For each update of a single attribute of an element in the SVG image, an output mapping is needed. An output mapping essentially defines a connection between the CIF specification and the SVG image, for updating that specific attribute of that specific element.
Assume we have the following CIF specification:
cont pos der 1.0;
pos is the position of some object, say a box. Then the following output mapping:
svgout id "box" attr "x" value pos;
Keeps the value of the
x attribute of the SVG element with id
box equal to the value of continuous variable
The general syntax of CIF/SVG output mappings is:
svgout id <id> attr <attr> value <value>; svgout id <id> attr <attr> value <value> file <file>; svgout id <id> text value <value>; svgout id <id> text value <value> file <file>;
svgout keyword is followed by a specification of an SVG element id. Every output mapping must specify the id of an SVG element, and an SVG element with that id must exist in the SVG image. The
id indicates the element for which an attribute or text is to be updated.
After that, the value of the attribute or text (label) is specified.
In the syntax examples above, we see that it is also allowed to declare an optional local SVG file declaration, that only applies to that specific output declaration.
Every output mapping needs to specify the id of the SVG element to update. The id is checked, to make sure an SVG element with that id actually exists in the SVG image.
Only valid SVG names may be used as ids. Valid SVG names start with a letter (
Z), an underscore (
_), or a colon (
:), and may be followed by more of the same characters, as well as dashes (
-), dots (
.), and numbers (
Ids must be put between double quotes. For instance, to use
some-name as id, it must be written as
Instead of using a hard coded SVG element id, it is also allowed to use an expression that when evaluated results in the SVG element id. Such an expression must evaluate to a
string typed value, and must be statically evaluable (must not refer to variables that can change value during simulation, etc). For instance:
// Hard coded SVG element id. svgout id "box" attr "width" value ...; // Computed SVG element id. const string c = "bo"; svgout id c + "x" attr "width" value ...;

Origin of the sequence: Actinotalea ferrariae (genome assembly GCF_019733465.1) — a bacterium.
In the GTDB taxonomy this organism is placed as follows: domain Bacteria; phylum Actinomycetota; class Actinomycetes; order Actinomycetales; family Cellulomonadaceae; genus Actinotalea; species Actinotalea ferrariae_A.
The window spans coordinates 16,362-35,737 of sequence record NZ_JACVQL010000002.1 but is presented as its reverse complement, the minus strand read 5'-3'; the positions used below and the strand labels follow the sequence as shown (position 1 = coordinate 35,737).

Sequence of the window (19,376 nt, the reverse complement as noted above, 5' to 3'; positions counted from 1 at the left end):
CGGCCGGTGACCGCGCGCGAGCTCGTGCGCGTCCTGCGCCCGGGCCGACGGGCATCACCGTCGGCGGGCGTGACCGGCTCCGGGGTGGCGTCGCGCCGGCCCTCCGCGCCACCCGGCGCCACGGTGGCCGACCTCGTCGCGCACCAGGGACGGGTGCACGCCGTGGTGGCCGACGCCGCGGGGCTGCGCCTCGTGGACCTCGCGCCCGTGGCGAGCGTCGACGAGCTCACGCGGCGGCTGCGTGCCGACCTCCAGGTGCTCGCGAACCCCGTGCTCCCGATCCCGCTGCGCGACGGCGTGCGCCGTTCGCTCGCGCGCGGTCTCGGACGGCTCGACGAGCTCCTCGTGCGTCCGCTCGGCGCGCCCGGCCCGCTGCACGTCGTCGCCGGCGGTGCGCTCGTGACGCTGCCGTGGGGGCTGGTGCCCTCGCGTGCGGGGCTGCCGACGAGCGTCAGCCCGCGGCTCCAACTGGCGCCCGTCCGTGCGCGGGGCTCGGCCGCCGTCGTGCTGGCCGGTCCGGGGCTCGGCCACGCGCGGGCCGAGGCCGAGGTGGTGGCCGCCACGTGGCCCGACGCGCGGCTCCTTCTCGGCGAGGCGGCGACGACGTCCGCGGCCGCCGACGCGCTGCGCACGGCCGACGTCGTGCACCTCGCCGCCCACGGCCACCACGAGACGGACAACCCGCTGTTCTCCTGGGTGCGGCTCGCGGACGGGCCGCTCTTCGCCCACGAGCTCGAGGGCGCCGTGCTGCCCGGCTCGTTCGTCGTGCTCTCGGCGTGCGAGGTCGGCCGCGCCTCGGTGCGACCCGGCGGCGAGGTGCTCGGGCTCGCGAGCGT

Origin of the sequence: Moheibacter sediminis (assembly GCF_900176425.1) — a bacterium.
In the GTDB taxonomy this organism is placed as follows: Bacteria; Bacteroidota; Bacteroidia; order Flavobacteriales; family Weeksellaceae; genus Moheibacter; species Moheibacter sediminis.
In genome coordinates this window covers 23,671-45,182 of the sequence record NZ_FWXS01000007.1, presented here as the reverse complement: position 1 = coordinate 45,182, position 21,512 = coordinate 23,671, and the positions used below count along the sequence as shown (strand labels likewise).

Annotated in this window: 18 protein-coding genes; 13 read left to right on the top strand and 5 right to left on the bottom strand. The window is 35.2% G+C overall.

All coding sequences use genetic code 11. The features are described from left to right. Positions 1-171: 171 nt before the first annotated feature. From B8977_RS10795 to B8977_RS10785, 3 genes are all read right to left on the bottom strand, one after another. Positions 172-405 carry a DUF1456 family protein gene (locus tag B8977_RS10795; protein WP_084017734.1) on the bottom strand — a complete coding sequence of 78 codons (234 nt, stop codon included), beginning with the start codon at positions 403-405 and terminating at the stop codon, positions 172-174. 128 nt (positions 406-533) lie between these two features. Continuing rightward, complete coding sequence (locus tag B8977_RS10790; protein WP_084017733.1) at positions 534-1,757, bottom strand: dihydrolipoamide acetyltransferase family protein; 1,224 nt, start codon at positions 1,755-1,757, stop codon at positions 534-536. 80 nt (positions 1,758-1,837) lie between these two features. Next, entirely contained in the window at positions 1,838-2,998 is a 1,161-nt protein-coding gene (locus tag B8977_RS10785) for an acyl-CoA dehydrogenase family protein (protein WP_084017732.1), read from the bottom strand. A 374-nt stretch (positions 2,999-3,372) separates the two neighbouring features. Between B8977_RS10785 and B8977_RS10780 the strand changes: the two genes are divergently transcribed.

The first output mapping applies to the SVG element with the id
box id is hard coded into the output mapping. The second output mapping uses the expression
c + "x" to specify the SVG element id. Once the expression is evaluated (its value is computed), this results in the
string typed value
"box". As such, the second mapping applies to the SVG element with id
box as well.
The expressions may also refer to for instance algebraic parameters of automaton definitions. Since different values can be given to the parameters for each instantiation, this allows the SVG element id to vary for the different instantiations of the automaton definition. This particular usage allows for reuse and scalable solutions. The lamps example and workstation example are good examples of this usage. This usage is often combined with CIF/SVG copy declarations and CIF/SVG move declarations.
Every output mapping needs to specify the name of the attribute of the SVG element to update (or
text, see the Text labels section). Similarly to specifying ids, attribute names must be valid SVG names. They also need to be put between double quotes. Unlike SVG element ids, it is not possible to use expressions to specify attribute names. That is, only hard coded names can be used to specify attribute names.
It is not allowed to change the ids of SVG elements, as it could lead to duplicate or missing ids. As such, output mappings for the
id attribute (in any casing) are explicitly not supported. Similarly, changing the
style attribute (in any casing) using an output mapping is explicitly not supported, to avoid conflicting style changes. See also the SVG presentation attributes vs CSS style attributes section for more information about the
The supported attributes for an SVG element depend on what kind of element it is. For instance, a